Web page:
Morgan said other Black suffragists who attended many suffrage meetings include social worker Daisy Brabham, Carrie Whallon, Minnie Highbaugh and Lucy Flint, who was once Walker’s secretary. Because so little is known about these women, Morgan said she hopes historians find their living relatives to uncover more of their stories.
Morgan said so little is known about Black women in the suffrage movement because of gaps in records. Issues of the Indianapolis Recorder, which documents Black life in Indianapolis, are missing from 1916 to 1925. Without the newspaper’s archives from the time, there is little historians can use to learn about the Black community at the time because their stories were largely absent from white-owned newspapers.
As a result of gaps in the historical record, Morgan said the contributions of Black women, as well as those of European, especially German, immigrants, in the suffrage movement are often overlooked.
“The Indiana suffrage movement included white women, Black women, immigrant women, working class women, women who were socialists,” she said. “Everybody worked toward this. We just didn’t hear about it.”
Division on the national level
Morgan said Black women were also at the forefront of the suffrage movement nationally.
Black women including Harriet Tubman, Sojourner Truth and Maria W. Stewart were active in the national suffrage movement, working alongside Black men like Frederick Douglass. Black suffragists attended and spoke at national suffrage conventions.
Early on, Morgan said Black and white women worked side by side, but following the Civil War, the movement splintered across racial lines, and Black women formed their own suffrage groups, including the National Association of Colored Women in 1896. As the Fifteenth Amendment proposed voting rights for Black men, white suffrage groups argued over whether Black men should be allowed to vote before white women. Quickly, many interracial efforts on the national level fell apart.
“There were people asking how it is that the lowly Black man, the slave, could vote before the white women,” Dotson said. “That was a dividing line.”
Morgan said white suffrage leaders often discriminated against Black women in order to appeal to white Southerners. At national suffrage meetings, campaigns and marches, Black women also faced discrimination.
In 1876, Mary Ann Shadd Cary, a newspaper editor and first female law student at Howard University, urged leaders of the National Woman Suffrage Association to include the names of 94 Black woman suffragists in their monumental Declaration of the Rights of the Women of the United States. Their names were not added.
Before a parade in 1913, famed Black journalist and activist Ida B. Wells was asked to march at the back of the parade instead of alongside white suffragists. But Wells refused to join her fellow Black suffragists in the back. Instead, as the all-white Chicago delegation passed, she walked out of the crowd and took her place alongside them.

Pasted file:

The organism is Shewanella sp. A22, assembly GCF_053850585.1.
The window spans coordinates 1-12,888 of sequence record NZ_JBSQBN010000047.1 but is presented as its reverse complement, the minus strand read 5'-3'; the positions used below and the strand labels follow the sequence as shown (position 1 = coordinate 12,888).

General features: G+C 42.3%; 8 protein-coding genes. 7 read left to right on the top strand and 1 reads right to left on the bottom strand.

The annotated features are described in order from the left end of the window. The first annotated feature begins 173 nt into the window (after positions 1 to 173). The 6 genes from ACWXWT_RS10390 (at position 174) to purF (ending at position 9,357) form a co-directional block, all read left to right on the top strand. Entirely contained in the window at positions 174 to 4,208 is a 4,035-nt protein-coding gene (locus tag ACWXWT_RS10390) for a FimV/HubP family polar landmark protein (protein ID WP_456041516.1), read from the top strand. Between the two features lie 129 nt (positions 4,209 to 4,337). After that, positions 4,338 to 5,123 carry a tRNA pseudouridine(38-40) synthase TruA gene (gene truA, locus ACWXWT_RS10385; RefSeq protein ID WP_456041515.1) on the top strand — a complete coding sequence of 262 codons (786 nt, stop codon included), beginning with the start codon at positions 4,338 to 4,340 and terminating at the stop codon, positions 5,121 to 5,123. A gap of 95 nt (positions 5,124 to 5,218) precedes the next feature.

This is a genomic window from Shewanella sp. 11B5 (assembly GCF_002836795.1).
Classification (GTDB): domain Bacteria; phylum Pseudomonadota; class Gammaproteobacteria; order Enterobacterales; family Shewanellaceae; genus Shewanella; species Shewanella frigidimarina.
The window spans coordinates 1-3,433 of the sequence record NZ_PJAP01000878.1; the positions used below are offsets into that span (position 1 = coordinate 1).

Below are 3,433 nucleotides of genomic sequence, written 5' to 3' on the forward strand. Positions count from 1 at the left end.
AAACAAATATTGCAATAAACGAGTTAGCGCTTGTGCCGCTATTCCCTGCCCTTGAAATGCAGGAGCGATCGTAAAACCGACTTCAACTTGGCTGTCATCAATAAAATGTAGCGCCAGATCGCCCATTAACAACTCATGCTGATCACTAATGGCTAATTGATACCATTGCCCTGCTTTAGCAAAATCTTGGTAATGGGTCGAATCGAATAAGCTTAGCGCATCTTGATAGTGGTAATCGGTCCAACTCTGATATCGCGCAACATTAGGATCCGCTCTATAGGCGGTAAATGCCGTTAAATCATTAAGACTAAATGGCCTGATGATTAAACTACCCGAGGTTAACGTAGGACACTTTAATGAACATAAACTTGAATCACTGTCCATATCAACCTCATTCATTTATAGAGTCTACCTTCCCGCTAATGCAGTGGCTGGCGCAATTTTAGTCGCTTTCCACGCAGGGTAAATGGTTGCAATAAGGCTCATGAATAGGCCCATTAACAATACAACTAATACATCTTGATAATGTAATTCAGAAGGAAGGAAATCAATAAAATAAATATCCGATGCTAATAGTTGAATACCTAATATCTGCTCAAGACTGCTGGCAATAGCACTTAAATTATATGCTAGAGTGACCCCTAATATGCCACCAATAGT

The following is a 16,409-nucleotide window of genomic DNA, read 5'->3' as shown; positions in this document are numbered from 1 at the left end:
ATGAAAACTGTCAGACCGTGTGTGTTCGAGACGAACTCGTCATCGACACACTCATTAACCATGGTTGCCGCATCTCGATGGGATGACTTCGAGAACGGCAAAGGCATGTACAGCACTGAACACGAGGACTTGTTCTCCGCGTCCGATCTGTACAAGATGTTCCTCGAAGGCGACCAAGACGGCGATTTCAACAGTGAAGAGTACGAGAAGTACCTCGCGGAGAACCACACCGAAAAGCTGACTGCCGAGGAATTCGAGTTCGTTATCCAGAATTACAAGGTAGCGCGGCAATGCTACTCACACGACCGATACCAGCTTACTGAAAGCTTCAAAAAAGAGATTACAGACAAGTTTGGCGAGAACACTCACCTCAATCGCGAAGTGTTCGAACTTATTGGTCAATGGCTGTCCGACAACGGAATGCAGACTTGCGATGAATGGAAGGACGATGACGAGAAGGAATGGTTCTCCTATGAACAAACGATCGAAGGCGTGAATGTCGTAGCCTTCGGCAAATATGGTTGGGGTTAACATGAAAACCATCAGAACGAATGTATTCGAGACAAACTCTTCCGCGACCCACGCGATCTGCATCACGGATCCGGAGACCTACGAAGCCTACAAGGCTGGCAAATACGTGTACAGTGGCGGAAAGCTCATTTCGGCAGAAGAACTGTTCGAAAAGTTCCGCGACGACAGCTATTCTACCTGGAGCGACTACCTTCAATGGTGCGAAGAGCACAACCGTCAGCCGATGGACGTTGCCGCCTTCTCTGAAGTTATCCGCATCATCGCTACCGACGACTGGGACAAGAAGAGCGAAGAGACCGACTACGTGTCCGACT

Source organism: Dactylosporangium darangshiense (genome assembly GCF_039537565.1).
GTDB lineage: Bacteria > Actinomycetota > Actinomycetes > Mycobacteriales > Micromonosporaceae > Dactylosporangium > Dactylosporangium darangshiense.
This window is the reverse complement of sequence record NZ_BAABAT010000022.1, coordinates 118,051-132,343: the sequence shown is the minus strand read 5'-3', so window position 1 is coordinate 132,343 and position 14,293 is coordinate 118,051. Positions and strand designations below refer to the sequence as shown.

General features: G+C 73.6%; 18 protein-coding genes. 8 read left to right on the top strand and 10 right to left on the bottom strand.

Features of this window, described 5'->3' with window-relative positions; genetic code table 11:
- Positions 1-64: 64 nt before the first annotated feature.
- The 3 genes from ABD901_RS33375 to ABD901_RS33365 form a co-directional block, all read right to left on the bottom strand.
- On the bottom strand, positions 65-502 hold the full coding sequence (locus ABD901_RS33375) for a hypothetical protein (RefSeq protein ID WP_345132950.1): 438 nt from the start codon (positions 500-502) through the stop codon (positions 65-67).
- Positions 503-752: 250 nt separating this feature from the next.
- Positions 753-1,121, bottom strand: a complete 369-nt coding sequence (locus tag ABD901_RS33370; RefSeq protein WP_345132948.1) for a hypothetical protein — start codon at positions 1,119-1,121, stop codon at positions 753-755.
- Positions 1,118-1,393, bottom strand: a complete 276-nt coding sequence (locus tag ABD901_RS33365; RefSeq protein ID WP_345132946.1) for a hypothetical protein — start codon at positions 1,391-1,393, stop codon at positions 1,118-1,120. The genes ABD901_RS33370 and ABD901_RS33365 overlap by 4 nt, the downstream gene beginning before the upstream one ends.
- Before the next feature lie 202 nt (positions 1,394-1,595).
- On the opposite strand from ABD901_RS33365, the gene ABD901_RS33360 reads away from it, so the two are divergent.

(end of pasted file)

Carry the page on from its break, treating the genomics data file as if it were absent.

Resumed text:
Local race relations in suffrage circles
As national interracial coalitions broke down, Morgan said local relationships between Black and white suffrage groups were more complicated. “If you take your eyes off the national level, at state and local levels, you might find more cooperation,” she said. While disagreement over Black male suffrage caused national divisions, Morgan said local suffragists at a 1869 meeting emphasized that they would not argue about whether Black men should have the right to vote before white women.
“They made a point that this is not something that would be discussed,” she said. “They did not want to go down that road.”
Morgan said white and Black suffrage groups coordinated activities together and attended each other’s meetings. White women would occasionally speak at Black women’s meetings, she said.
But while she has not seen overtly exclusionary tactics, Morgan said there may have been limited documentation of discrimination toward Black women in white suffrage circles in Indiana.
Dotson said racism and segregation prevailed even in the Midwest. People of different races during that time didn’t live together, worship together or eat together. She said it may have been impossible for the suffrage movement in Indiana to be completely equitable.
“When I hear of Black women included in white suffrage movements, I always question to what level because the fact remains that these groups were segregated,” she said. “We don’t see full integration. We don’t see them side-by-side in photos.” She said Black women also had more battles to fight beyond their own suffrage. As they fought for their rights, they also had to fight against racism to win suffrage for Black men. “They didn’t have the luxury of just being a suffragist,” she said. “They had to fight on multiple fronts.”
Exercising their new right to vote and facing new barriers
Almost 100 years ago, on Aug. 26, 1920, Hoosier women won the right to vote.
In Indiana, there were two voter registration days from 6 a.m. to 9 p.m. Voters would pick up registration blanks from their local drugstores. Across the state, Morgan said, Black women registered to vote. Newspapers reported heavy voter registration among Black communities. In Evansville, the local newspaper estimated more Black women than men were registered. In Columbus, the first women to register to vote were Black.
Morgan said one of her favorite photos she found during her research was one in the Indianapolis News on Nov. 2, 1920, of Black voters lined up outside a polling place on Indiana Avenue, where a Noodles & Company is today. In Marion County, fewer than 5,000 of the 76,000 women who were registered to vote failed to do so, Morgan said. That means 71,000 women voted in Marion County.
“And I’m sure many of them were Black women,” she said.
But that doesn’t mean people didn’t try to prevent Black women from voting.